RPC_E_INVALID_SET       The object exporter set specified was
       (0x80070778)           not found.

3.10  Body Extensions

   Body Extensions are UUID-tagged blobs of data which are useful for
   conveying additional, typically out-of-band, information on
   incoming invocations (within ORPCTHIS, Section 3.7) and in replies
   (within ORPCTHAT, Section 3.8).

   Any implementations of the DCOM protocol may define its own
   extensions with their own UUIDs. Implementations should skip over
   extensions which they do not recognize or do not wish to support.

   Body Extensions are marshaled as an array of bytes with initial
   eight byte alignment.

   The following sections descrobe several existing body extensions.

3.10.1  Debugging Extension: {f1f19680-4d2a-11ce-a66a-0020af6e72f4}

   This extension aids in debugging ORPC. In particular it is designed
   to allow single stepping over an ORPC call into the server and out of
   the server into the client.

   Further details TBS.

3.10.2  Extended Error Extension: {f1f19681-4d2a-11ce-a66a-0020af6e72f4}

   The extended error information body extension conveys extended error
   information concerning the original root cause of a error back to a
   caller can deal with it. This extension is only semantically useful
   in Response and Fault PDUs.

   It is intended that this error information is suitable for
   displaying information to a human being who is the user; this
   information is not intended to be the basis for logic decisions in a
   piece of client code, for doing so couples the client code to the
   implementation of the server. Rather, client code should act
   semantically only on the information returned through the interface
   that it invokes.

   Further details TBS.

4.  IRemUnknown interface

   The IRemUnknown interface is used by remote clients for manipulating
   reference counts on the IPIDs that they hold and for obtaining
   additional interfaces on the objects on which those IPIDs are found.

   References are kept per interface rather then per object.

   This interface is implemented by the COM "OXID object" associated
   with each OXID (nb. not each Object Exporter). The IPID for the
   IRemUnknown interface on this object is returned from
   IObjectExporter::ResolveOxid; see Section 5.2.1. An OXID object need
   never be pinged; its interfaces (this IPID included) need never be
   reference counted. IRemUnknown is specified as follows:

   //  The remote version of IUnknown.  Once instance of this
   //  interface exists per OXID (whether an OXID represents either
   //  a thread or a process is implementation specific). This
   //  interface is passed along during OXID resolution. It is used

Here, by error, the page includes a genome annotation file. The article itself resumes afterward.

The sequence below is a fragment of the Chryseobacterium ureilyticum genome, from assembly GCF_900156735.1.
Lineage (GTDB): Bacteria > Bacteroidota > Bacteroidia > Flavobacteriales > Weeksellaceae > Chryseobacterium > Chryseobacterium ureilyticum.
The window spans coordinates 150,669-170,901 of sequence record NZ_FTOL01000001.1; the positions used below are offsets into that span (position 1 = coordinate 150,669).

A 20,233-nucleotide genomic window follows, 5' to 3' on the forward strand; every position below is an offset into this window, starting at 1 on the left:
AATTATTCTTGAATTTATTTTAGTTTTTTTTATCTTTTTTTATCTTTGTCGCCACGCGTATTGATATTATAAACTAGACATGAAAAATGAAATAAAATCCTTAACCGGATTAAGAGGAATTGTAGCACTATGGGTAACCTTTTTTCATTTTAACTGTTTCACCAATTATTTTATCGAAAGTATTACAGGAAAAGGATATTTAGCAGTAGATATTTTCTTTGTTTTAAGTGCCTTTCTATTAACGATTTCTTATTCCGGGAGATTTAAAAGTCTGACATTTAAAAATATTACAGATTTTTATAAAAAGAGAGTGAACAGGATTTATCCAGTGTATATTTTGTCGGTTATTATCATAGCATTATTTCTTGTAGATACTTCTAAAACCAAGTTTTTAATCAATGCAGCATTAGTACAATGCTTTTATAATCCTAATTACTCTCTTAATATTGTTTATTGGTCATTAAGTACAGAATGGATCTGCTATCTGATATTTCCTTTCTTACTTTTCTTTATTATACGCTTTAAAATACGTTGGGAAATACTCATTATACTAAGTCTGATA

//  by clients to query for new interfaces, get additional
   //  references (for marshalling), and release outstanding
   //  references.

   // return structure from a QI call
   typedef struct tagREMQIRESULT {
      HRESULT        hResult; // result of call
      STDOBJREF      std;     // data for returned interface

   // structure passed to AddRef/Release to specify interface and
   // count of references to Add/Release.
   typedef struct tagREMINTERFACEREF {
      IPID           ipid;          // ipid to AddRef/Release
      unsigned long  cPublicRefs;
      unsigned long  cPrivateRefs;

   [object, uuid(99fcff28-5260-101b-bbcb-00aa0021347a)]
   interface IRemUnknown : IUnknown {
      HRESULT RemQueryInterface(
         [in] IPID            ipid,    // interface to QI on
         [in] unsigned long   cRefs,   // count of AddRefs requested
                                       //  for each interface
         [in] unsigned short  cIids,   // count of IIDs that follow
         [in, size_is(cIids)]
         IID*                 iids,    // IIDs to query for
         [out, size_is(cIids)]
         REMQIRESULT**        ppQIResults // results returned

      HRESULT RemAddRef(
         [in] unsigned short  cInterfaceRefs,
         [in, size_is(cInterfaceRefs)]
         REMINTERFACEREF      InterfaceRefs[],
         [out, size_is(cInterfaceRefs)]
         HRESULT*             pResults

      HRESULT RemRelease(
         [in] unsigned short  cInterfaceRefs,
         [in, size_is(cInterfaceRefs)]
         REMINTERFACEREF      InterfaceRefs[],

4.1  IRemUnknown::RemQueryInterface

   QueryInterface for and return the result thereof for zero or more
   interfaces from the interface behind the IPID ipid. ipid must
   designate an interface derived from IUnknown (recall that all remoted